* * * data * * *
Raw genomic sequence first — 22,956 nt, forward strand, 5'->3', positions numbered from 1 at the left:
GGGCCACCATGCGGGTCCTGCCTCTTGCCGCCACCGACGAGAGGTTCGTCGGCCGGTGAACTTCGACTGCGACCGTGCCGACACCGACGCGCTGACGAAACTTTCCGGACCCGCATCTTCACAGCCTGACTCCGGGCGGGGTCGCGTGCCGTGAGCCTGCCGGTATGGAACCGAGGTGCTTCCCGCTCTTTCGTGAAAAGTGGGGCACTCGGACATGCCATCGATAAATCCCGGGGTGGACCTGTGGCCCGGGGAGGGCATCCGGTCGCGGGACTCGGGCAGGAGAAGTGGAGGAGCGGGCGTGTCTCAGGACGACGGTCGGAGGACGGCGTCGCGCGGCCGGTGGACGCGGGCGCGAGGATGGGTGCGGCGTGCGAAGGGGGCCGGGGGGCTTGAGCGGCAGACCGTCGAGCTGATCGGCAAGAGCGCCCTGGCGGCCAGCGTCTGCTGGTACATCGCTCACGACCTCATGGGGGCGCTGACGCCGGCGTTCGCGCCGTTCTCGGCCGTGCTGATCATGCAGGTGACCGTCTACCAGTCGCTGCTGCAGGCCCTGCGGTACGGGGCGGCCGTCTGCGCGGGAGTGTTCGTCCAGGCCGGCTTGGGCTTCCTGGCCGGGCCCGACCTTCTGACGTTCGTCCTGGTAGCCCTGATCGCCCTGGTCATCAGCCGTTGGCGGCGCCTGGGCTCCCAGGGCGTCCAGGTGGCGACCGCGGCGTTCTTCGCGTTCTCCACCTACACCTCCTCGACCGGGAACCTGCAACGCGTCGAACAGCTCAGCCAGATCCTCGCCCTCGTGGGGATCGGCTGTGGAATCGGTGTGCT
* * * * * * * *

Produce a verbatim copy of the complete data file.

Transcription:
Raw genomic sequence first — 22,956 nt, forward strand, 5'->3', positions numbered from 1 at the left:
GGGCCACCATGCGGGTCCTGCCTCTTGCCGCCACCGACGAGAGGTTCGTCGGCCGGTGAACTTCGACTGCGACCGTGCCGACACCGACGCGCTGACGAAACTTTCCGGACCCGCATCTTCACAGCCTGACTCCGGGCGGGGTCGCGTGCCGTGAGCCTGCCGGTATGGAACCGAGGTGCTTCCCGCTCTTTCGTGAAAAGTGGGGCACTCGGACATGCCATCGATAAATCCCGGGGTGGACCTGTGGCCCGGGGAGGGCATCCGGTCGCGGGACTCGGGCAGGAGAAGTGGAGGAGCGGGCGTGTCTCAGGACGACGGTCGGAGGACGGCGTCGCGCGGCCGGTGGACGCGGGCGCGAGGATGGGTGCGGCGTGCGAAGGGGGCCGGGGGGCTTGAGCGGCAGACCGTCGAGCTGATCGGCAAGAGCGCCCTGGCGGCCAGCGTCTGCTGGTACATCGCTCACGACCTCATGGGGGCGCTGACGCCGGCGTTCGCGCCGTTCTCGGCCGTGCTGATCATGCAGGTGACCGTCTACCAGTCGCTGCTGCAGGCCCTGCGGTACGGGGCGGCCGTCTGCGCGGGAGTGTTCGTCCAGGCCGGCTTGGGCTTCCTGGCCGGGCCCGACCTTCTGACGTTCGTCCTGGTAGCCCTGATCGCCCTGGTCATCAGCCGTTGGCGGCGCCTGGGCTCCCAGGGCGTCCAGGTGGCGACCGCGGCGTTCTTCGCGTTCTCCACCTACACCTCCTCGACCGGGAACCTGCAACGCGTCGAACAGCTCAGCCAGATCCTCGCCCTCGTGGGGATCGGCTGTGGAATCGGTGTGCT